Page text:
Medical Decision Making — Video

Laureen: Medical Decision Making.

Q: In E/M, in Medical Decision Making, Number of Diagnoses (New Problem) Maximum 1. What does this mean? Can someone explain this to me? Thanks.

Medical Decision Making – Video

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A: What I did is, I did a quick grab from my CPT manual. I believe this is on page 10 of the 2013 CPT? But basically, the AMA prints this table for you. When they tell you to figure out the history, the exam and medical decision making they’ve got in the guidelines how to do it. It’s a little difficult to understand because it’s just text, but at least this is when they try to put in the table format.

So, what can you start to see, they literally have three columns here. This first column is: Number of Diagnoses and Management Options, which we abbreviated DMO. The second column is: Amount and/or Complexity of Data to be Reviewed – and we call this the DATA column. The third one is: Risk of Complications and/or Morbidity or Mortality. We call this the RISK column. Now, when you read the guidelines, you’ll see that it tells you that you need 2 of 3 of these to get a score, if you will. Remember, this is just one-third of the E/M puzzle if you’re coding based on the HEM (history, exam, medical decision). This is the medical decision making piece.

We’re looking to see if this a straightforward medical decision making: low, moderate or high? Then we’ll take that and factor in with the history and exam to come up with the overall E/M code. So, for right now, just focusing in on medical decision making, if in reading the documentation you determined that the number of diagnoses was limited, and the data was moderate, and the risk was low. Actually, let’s make it moderate. So we’ve got a limited, moderate, moderate. Accorded this 2 of 3 because we have two at the moderate level of complexity, we can drop this limited one because it’s a 2 of 3 table. We need two of the three of these columns.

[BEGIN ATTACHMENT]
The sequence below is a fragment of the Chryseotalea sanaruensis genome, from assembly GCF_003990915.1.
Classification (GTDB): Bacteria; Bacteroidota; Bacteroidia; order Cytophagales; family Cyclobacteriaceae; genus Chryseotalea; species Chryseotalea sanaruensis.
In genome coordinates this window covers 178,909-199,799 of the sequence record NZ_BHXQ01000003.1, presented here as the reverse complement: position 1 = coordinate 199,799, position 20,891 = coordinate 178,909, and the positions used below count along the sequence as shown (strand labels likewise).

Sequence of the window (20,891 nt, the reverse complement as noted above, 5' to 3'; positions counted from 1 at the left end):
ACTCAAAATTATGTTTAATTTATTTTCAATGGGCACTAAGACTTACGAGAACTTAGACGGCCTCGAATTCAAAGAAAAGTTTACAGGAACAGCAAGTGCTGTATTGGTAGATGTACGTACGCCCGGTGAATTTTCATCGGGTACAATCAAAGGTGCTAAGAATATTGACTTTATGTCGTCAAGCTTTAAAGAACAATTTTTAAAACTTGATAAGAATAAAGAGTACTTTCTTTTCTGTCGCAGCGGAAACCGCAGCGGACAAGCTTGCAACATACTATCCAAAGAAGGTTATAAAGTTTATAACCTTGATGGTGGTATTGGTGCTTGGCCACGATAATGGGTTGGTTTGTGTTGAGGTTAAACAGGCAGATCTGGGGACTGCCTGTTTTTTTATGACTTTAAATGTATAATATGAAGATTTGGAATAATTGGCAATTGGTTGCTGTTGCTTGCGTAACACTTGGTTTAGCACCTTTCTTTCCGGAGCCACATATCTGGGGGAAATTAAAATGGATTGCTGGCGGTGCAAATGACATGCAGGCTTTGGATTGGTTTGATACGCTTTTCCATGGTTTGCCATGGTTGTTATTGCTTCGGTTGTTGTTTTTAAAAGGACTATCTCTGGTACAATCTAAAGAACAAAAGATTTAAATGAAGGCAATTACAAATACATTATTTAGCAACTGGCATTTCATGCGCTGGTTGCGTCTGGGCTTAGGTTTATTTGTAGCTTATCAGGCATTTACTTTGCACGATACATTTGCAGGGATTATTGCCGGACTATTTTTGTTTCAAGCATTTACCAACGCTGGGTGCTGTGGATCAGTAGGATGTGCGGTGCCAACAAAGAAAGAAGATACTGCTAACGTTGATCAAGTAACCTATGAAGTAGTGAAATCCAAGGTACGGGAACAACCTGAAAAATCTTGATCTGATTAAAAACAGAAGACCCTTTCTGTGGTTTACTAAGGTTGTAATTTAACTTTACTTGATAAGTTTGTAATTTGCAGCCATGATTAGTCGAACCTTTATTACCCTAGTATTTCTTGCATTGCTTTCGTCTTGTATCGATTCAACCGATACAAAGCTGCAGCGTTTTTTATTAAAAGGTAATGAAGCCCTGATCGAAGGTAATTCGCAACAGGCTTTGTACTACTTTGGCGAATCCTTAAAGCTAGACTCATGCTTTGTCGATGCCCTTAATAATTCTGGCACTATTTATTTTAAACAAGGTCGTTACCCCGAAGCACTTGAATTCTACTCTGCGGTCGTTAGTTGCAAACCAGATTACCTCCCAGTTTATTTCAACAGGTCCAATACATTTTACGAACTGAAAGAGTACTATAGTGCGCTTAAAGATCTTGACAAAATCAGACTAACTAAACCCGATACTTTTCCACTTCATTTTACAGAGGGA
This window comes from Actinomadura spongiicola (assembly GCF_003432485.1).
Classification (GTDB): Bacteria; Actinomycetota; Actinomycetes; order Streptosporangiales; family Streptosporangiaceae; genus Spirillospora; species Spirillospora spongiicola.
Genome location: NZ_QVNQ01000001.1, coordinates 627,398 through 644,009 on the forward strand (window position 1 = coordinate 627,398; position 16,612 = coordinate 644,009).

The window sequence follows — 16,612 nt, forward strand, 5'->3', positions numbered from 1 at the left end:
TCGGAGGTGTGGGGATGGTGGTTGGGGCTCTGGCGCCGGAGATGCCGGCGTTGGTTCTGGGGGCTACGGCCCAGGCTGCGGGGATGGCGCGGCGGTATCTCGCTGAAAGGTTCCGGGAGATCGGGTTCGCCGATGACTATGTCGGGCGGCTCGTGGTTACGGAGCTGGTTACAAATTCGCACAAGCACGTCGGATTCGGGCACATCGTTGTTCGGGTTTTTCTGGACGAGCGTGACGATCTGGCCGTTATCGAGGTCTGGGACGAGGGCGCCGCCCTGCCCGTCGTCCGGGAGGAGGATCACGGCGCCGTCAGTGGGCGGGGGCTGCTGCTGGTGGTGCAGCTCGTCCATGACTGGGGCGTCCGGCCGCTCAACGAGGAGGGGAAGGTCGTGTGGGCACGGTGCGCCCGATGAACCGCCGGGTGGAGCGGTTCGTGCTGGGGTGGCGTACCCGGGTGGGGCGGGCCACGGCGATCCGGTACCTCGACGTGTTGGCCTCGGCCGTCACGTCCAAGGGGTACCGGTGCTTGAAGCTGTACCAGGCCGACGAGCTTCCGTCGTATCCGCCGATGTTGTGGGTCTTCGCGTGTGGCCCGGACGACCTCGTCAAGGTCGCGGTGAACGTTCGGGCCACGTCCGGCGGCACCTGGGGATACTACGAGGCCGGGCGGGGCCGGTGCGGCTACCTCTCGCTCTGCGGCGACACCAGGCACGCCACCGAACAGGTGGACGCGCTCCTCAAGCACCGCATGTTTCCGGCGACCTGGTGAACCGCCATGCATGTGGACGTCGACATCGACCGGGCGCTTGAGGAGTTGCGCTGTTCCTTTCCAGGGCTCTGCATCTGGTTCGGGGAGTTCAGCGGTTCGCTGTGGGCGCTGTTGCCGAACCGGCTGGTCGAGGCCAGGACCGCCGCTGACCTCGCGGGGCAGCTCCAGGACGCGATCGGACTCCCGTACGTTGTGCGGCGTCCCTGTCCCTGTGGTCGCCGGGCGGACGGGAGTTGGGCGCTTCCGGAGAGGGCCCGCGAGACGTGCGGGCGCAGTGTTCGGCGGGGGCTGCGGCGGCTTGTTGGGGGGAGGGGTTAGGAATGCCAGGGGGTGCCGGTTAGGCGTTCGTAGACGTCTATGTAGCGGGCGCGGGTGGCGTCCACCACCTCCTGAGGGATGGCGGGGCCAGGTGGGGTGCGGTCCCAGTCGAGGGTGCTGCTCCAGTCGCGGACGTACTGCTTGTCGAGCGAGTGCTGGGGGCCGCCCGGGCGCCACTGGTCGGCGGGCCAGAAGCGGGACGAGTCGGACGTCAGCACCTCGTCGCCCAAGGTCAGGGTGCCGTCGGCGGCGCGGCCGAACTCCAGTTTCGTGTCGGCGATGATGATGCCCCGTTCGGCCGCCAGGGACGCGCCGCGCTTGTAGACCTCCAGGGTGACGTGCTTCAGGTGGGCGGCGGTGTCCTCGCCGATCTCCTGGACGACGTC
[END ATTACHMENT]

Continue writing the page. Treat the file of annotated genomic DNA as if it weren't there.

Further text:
Now, if it was a limited, limited, moderate, we don’t have enough. We have to code it low complexity because we only have one at the moderate level. So, that’s just an overview of how to do the scoring. Because of this, of all the E/M things that you can, like history is fairly easy to read the documentation. Go check, got it, check got it, check got it. Medical decision making is more nebulous. Like, this is the problem, what are we talking about here? She is reading somewhere: number of diagnoses, (new problem) maximum 1. That’s talking about this column here: number of diagnoses. So what these auditors tried to do is come up with these tools to make this numerical or easy way to categorize. They have a scoring system; so instead of saying minimal, limited, multiple, extensive, they’re using numbers. If it’s a new problem, we’re going to give it a score of 1.

Let me show you an audit tool, this is what we had handed this out at the AAPC conference. I don’t think we have this as a giveaway yet. Remind me if we do, Alicia. At any rate, this is from an audit tool I’ve used for years when I do E/M auditing –

Alicia: I think that is the one that’s in your free giveaways, I think it is.

Laureen: On the website? I know we did at conference. I don’t know if I actually made it –

Alicia: Yeah, it’s on there.

Laureen: OK. So you can go and actually get this tool. And hopefully this is showing up okay but the top part here is taking about the history. This little teeny part here is for the exam, and then the whole rest of this 8.5 x 11 page is dedicated to medical decision making.